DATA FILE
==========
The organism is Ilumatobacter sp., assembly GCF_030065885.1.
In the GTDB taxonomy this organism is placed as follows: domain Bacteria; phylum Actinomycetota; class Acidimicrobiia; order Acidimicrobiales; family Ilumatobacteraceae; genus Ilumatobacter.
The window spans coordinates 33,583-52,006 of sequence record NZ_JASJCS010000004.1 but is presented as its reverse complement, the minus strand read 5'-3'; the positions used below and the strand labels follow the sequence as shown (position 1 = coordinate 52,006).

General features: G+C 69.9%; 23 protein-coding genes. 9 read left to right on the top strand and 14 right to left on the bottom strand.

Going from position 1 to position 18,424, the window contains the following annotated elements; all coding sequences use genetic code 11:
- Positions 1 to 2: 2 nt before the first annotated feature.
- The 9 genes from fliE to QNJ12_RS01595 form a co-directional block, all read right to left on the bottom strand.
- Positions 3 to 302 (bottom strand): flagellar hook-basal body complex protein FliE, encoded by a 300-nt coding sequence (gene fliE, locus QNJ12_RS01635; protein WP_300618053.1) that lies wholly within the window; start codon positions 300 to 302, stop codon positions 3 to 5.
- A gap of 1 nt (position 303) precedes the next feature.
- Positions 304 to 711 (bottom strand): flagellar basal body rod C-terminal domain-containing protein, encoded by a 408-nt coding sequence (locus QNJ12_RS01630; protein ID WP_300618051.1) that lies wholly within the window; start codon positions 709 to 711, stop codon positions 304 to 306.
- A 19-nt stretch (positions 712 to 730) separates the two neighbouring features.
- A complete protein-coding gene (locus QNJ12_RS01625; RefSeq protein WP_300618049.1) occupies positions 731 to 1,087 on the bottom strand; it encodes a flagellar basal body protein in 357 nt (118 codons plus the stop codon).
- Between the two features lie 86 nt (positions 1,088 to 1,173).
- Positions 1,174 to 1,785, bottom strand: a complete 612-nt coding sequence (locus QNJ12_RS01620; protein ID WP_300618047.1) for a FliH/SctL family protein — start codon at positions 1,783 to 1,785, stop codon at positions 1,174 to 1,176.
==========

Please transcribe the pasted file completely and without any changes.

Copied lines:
The organism is Ilumatobacter sp., assembly GCF_030065885.1.
In the GTDB taxonomy this organism is placed as follows: domain Bacteria; phylum Actinomycetota; class Acidimicrobiia; order Acidimicrobiales; family Ilumatobacteraceae; genus Ilumatobacter.
The window spans coordinates 33,583-52,006 of sequence record NZ_JASJCS010000004.1 but is presented as its reverse complement, the minus strand read 5'-3'; the positions used below and the strand labels follow the sequence as shown (position 1 = coordinate 52,006).

General features: G+C 69.9%; 23 protein-coding genes. 9 read left to right on the top strand and 14 right to left on the bottom strand.

Going from position 1 to position 18,424, the window contains the following annotated elements; all coding sequences use genetic code 11:
- Positions 1 to 2: 2 nt before the first annotated feature.
- The 9 genes from fliE to QNJ12_RS01595 form a co-directional block, all read right to left on the bottom strand.
- Positions 3 to 302 (bottom strand): flagellar hook-basal body complex protein FliE, encoded by a 300-nt coding sequence (gene fliE, locus QNJ12_RS01635; protein WP_300618053.1) that lies wholly within the window; start codon positions 300 to 302, stop codon positions 3 to 5.
- A gap of 1 nt (position 303) precedes the next feature.
- Positions 304 to 711 (bottom strand): flagellar basal body rod C-terminal domain-containing protein, encoded by a 408-nt coding sequence (locus QNJ12_RS01630; protein ID WP_300618051.1) that lies wholly within the window; start codon positions 709 to 711, stop codon positions 304 to 306.
- A 19-nt stretch (positions 712 to 730) separates the two neighbouring features.
- A complete protein-coding gene (locus QNJ12_RS01625; RefSeq protein WP_300618049.1) occupies positions 731 to 1,087 on the bottom strand; it encodes a flagellar basal body protein in 357 nt (118 codons plus the stop codon).
- Between the two features lie 86 nt (positions 1,088 to 1,173).
- Positions 1,174 to 1,785, bottom strand: a complete 612-nt coding sequence (locus QNJ12_RS01620; protein ID WP_300618047.1) for a FliH/SctL family protein — start codon at positions 1,783 to 1,785, stop codon at positions 1,174 to 1,176.